Thursday, August 20, 2009

NEW JERSEY NEWS: Deer Census A Likely Prelude to Deer Cull

The white-tailed deer population in the township could soon find themselves being watched. This week the Township Committee unanimously approved a resolution encouraging Union County to study the number of deer that live in the parks and wooded areas in Cranford.

The move comes after a discussion in July when members of the Cranford Environmental Commission, Hanson Park Conversancy, the Tree Advisory Board, and the Union County Board of Agriculture called for the committee to act on the issue. Making their case, residents said last month that white-tailed deer had crowded into wooded areas of Nomehegan Park and the grassy land of the Lenape Basin before moving into the surrounding residential areas, crossing major roads such as Springfield Avenue and Kenilworth Boulevard along the way.

The Township Committee members agreed with the idea of helping to thin the herd, passing the resolution that mentioned a visual inspection of the areas the deer frequent that showed a clear loss of the understory of vegetatrion in the parkland.

The move has drawn comments on both sides of the issue, with some residents supporting a deer hunt as a humane way to deal with a deer population that is out of control, while others have objected to any attempts to thin the herd as a cruel reaction to animals forced out by of their habitat by suburban sprawl.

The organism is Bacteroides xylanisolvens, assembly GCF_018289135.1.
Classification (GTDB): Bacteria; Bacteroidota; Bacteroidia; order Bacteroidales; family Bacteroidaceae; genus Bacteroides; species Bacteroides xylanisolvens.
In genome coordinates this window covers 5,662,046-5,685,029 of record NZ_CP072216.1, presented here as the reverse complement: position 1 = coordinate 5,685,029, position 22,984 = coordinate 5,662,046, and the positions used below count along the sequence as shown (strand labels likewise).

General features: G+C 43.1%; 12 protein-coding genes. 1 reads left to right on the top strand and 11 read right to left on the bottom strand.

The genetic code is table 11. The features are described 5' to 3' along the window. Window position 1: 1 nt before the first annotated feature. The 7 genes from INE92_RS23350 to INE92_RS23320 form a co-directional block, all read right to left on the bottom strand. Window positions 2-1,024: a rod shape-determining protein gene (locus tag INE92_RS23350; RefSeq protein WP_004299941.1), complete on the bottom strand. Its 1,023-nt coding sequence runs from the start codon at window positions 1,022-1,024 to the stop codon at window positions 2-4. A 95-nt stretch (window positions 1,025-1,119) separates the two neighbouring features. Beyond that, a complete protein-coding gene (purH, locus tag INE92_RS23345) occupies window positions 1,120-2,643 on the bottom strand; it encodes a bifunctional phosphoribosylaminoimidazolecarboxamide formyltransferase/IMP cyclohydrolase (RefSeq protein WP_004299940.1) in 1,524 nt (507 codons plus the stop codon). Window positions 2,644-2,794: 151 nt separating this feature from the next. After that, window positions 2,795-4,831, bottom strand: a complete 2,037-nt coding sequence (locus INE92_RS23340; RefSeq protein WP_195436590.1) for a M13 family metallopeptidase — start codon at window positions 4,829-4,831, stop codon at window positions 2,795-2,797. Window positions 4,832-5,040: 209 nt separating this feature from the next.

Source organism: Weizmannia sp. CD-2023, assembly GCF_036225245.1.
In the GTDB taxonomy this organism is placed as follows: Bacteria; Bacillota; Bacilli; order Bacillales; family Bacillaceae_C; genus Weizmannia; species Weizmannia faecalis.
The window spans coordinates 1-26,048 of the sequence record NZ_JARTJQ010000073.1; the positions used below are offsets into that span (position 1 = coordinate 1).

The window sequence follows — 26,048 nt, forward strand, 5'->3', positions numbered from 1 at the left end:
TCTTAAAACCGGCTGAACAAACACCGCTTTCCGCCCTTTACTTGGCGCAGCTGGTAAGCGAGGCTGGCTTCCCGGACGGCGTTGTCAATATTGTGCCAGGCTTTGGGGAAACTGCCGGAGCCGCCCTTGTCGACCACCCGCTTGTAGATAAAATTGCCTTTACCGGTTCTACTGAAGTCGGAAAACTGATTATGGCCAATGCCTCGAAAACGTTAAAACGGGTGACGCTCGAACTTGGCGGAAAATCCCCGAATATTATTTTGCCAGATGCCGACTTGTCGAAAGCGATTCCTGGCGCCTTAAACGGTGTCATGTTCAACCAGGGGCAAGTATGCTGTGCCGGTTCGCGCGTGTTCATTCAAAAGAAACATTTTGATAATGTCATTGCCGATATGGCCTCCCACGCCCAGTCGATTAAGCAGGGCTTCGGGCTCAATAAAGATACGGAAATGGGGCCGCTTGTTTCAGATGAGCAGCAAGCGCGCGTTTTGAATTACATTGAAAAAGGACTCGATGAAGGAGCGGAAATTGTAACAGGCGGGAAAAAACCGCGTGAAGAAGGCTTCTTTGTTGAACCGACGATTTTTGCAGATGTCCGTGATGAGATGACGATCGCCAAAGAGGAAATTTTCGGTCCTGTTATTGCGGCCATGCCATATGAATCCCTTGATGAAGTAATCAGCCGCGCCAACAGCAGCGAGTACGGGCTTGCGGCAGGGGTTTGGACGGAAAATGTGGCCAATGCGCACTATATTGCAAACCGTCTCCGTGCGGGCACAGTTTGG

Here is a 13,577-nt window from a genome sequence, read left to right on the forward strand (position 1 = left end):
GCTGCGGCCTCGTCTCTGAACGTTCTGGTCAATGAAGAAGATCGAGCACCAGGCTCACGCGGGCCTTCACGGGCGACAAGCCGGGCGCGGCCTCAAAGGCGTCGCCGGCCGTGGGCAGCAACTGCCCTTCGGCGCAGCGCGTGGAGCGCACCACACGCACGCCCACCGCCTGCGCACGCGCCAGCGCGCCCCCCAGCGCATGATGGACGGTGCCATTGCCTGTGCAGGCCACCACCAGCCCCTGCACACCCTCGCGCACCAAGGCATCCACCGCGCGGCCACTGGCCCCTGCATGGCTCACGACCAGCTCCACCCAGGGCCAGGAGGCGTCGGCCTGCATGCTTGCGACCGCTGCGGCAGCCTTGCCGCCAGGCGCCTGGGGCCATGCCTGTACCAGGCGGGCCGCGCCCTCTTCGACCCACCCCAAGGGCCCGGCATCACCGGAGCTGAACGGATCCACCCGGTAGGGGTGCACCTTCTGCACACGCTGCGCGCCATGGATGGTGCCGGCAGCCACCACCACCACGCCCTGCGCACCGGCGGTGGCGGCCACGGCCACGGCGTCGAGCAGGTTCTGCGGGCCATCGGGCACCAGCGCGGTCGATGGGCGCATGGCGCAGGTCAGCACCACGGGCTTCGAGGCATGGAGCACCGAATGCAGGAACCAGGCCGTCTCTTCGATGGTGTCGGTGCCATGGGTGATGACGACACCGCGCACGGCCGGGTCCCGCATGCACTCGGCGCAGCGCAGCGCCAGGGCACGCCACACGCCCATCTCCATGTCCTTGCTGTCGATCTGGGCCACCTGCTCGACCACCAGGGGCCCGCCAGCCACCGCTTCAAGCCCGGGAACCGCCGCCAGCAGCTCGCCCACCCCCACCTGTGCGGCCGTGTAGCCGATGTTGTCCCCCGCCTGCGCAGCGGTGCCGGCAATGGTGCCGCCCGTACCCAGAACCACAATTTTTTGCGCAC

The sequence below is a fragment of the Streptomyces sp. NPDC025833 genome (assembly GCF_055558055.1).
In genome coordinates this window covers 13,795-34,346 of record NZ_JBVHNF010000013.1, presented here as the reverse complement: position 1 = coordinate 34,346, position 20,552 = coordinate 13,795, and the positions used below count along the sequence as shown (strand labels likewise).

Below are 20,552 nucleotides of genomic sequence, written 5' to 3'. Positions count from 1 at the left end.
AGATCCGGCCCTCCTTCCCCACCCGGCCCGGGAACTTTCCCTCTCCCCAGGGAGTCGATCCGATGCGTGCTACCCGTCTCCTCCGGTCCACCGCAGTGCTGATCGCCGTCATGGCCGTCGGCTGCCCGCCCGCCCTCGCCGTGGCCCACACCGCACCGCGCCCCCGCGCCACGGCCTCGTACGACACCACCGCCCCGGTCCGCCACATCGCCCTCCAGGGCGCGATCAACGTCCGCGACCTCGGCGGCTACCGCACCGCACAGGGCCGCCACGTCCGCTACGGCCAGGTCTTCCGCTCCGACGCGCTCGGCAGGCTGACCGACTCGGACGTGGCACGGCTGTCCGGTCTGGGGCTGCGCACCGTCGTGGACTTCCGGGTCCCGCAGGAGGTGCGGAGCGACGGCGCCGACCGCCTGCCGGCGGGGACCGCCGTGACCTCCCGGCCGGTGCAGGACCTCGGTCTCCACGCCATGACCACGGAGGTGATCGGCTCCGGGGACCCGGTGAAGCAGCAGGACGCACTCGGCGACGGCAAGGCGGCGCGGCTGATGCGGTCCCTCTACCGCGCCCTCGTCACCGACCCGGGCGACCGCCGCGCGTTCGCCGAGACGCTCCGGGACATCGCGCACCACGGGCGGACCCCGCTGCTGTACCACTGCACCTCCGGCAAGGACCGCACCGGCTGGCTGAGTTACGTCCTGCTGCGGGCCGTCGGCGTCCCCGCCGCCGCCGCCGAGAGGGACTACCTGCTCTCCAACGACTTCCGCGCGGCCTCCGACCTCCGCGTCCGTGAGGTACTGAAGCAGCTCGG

According to the Cranford Police Department, there have been few accidents involving collisions between a deer and a vehicle, however, the accidents have been reported on Springfield Avenue, Kenilworth Boulevard and Orange Avenue.

While Union County allows a deer hunt in the area around the Watchung Reservation, usually once each year, such a measure has never been held in the area of the township.

Even with the resolution seeking action with regard to the white-tail deer population, the committee members said they would encourage efforts to thin the herd, such as trapping and relocation, or birth control measures.

"We'll make it clear that we want a shotgun hunt to be a method of last resort," Mayor David Robinson said this week of the efforts.


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